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L.A. Marathon Announces Improvements

  • By Duncan Larkin
  • Published Feb. 23, 2012
Photo: AP

Slew of changes will enhance the race for athletes and spectators alike.

LOS ANGELES – The Honda LA Marathon’s renowned “Stadium to the Sea” athletic experience will become even better this year, thanks to a slew of improvements that will enhance the race for athletes and spectators alike. Working with a range of specialists, the Marathon has enacted cutting-edge improvements in transportation, technology and race logistics to ensure the March 18th event is the best Honda LA Marathon yet.

The new changes will impact several areas of critical importance to participants and observers, from providing greater, more secure storage space for athletes’ gear to improving traffic flow into Dodger Stadium for the Marathon’s start. The enhancements reflect the ongoing commitment of race organizers to create a top-quality marathon experience for thousands of competitors, as well as hundreds of thousands of fans who will be cheering them on.

For the third consecutive year, Marathon runners will race from Dodger Stadium to the Pacific Ocean, passing many of L.A.’s world-famous landmarks along the way. The scenic and recognizable course makes the Honda LA Marathon one of the most distinctive road races anywhere in the world.

“Each year we have an opportunity to review race day operations and to respond to the needs of our runners.  From a logistical standpoint, this is the best year ever to participate in the marathon,” said LA MARATHON LLC Chief Operating Officer Nick Curl. “We’ve improved the organization and security of our gear check operation, worked with the Department of Transportation and Caltrans to ensure smooth traffic flow into Dodger Stadium, increased shuttle locations to the stadium, and we’ll have more up-to-the-minute traffic and weather updates on race day.  All of this means a more runner-friendly race.”

Runners’ gear that is checked at Dodger Stadium in the PODS Gear Check Zone before the start of the race will be monitored by security coordinators and then transported to the finish line in Santa Monica, where it will be retrieved in a secure runner-only area.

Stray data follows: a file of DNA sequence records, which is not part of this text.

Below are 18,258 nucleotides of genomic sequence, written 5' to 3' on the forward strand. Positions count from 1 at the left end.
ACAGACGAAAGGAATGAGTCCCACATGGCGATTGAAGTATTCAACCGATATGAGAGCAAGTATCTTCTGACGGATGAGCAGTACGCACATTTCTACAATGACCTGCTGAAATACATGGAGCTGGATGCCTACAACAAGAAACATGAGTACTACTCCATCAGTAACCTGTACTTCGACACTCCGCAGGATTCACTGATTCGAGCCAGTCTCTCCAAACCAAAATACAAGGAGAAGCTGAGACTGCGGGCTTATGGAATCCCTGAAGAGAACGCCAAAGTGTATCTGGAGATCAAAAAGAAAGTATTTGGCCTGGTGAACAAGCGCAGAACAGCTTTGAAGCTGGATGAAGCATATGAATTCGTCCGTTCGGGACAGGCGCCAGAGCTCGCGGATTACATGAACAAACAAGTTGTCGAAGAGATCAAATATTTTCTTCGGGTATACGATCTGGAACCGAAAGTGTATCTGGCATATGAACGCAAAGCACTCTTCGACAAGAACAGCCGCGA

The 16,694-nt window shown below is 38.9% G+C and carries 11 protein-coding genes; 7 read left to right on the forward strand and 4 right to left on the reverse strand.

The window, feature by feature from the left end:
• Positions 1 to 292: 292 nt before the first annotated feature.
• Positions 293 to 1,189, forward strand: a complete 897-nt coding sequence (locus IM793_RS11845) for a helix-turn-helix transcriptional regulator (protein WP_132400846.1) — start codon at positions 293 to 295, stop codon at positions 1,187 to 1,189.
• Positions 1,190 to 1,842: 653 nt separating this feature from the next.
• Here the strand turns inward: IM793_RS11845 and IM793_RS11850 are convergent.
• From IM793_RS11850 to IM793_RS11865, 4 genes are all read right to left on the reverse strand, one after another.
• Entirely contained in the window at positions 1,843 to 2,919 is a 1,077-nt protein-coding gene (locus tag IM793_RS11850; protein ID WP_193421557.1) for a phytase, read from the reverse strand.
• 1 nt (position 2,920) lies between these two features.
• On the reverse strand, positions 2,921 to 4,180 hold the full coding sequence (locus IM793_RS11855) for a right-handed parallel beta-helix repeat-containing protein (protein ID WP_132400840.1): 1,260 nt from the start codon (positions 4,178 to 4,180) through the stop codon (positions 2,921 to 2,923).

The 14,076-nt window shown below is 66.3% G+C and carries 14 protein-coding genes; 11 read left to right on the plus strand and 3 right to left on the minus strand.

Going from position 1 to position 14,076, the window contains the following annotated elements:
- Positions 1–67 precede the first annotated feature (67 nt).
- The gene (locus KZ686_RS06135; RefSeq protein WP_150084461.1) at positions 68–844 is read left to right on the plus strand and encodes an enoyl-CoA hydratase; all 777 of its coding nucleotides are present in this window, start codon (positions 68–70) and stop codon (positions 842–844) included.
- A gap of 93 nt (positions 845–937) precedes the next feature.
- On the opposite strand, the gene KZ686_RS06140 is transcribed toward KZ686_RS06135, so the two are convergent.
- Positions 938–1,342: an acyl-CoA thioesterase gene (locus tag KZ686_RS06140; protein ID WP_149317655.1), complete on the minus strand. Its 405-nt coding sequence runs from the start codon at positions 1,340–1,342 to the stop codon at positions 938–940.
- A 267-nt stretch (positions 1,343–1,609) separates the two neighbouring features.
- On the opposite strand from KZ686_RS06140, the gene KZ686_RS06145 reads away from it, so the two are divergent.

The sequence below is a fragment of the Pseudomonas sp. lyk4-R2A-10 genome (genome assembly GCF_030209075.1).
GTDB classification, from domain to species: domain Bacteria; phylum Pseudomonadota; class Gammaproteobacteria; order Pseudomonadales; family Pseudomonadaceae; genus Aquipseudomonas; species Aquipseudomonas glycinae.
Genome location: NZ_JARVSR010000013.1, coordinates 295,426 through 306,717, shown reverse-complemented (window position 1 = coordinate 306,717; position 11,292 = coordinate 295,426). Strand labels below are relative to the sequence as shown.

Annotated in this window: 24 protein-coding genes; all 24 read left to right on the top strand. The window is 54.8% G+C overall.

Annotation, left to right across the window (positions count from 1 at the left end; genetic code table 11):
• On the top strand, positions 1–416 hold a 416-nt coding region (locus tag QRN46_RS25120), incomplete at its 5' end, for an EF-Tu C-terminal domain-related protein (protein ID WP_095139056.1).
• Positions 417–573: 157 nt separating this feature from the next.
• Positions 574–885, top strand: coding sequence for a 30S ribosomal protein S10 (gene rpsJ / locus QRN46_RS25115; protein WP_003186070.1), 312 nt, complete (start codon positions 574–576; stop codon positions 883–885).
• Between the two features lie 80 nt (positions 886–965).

2-2-2 LA MARATHON IMPROVEMENTS
Dodger Stadium will close at 6:45 am to make sure that all belongings arrive at the finish line on time.

As part of an improved traffic system into Dodger Stadium, vehicles will be guided efficiently to a dedicated drop-off area and parking zone to help ensure the race starts on-time promptly at 7:24 am.

“Everyone knows that traffic is always an issue in Los Angeles, but this year the Marathon has taken steps to ensure that vehicles will be moving efficiently into Dodger Stadium for the start of the race,” said Curl.  “We’ve been working with Caltrans and the Department of Transportation to ensure a smooth race morning.”

Even more free shuttle buses to the starting line at Dodger Stadium will also be available this year for runners who reserve a shuttle time at registration. The shuttles will be available from 2:30-5:30 am leaving Santa Monica and 5:15-6:15 am from Union Station.  Official Marathon hotels located in Downtown L.A. and Beverly Hills will also offer free pre and post-race shuttles for runners who booked a stay with them.

Timely, accurate traffic and weather information are critical on race day. To help keep athletes and spectators informed, there will be more live updates and tweets on the AM 570 KLAC/FOX Sports LA broadcast beginning at 5:00 am, on the pre-race television broadcast on KTLA Channel 5 from 6:00-7:00 am, and during the four-hour KTLA race broadcast from 7:00-11:00 am.  In addition, the Marathon’s social media channels will be updated throughout the day to provide key race information, as well as traffic and weather updates. Look for the Honda LA Marathon page on Facebook, or follow @lamarathon on Twitter.

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Duncan Larkin

Duncan Larkin

Duncan Larkin is the news editor at Competitor.com and a freelance journalist who’s been covering the sport of running for over five years. He’s run 2:32 in the marathon and won the Himalayan 100-Mile Stage Race in 2007. His first running book, RUN SIMPLE, was released last July.

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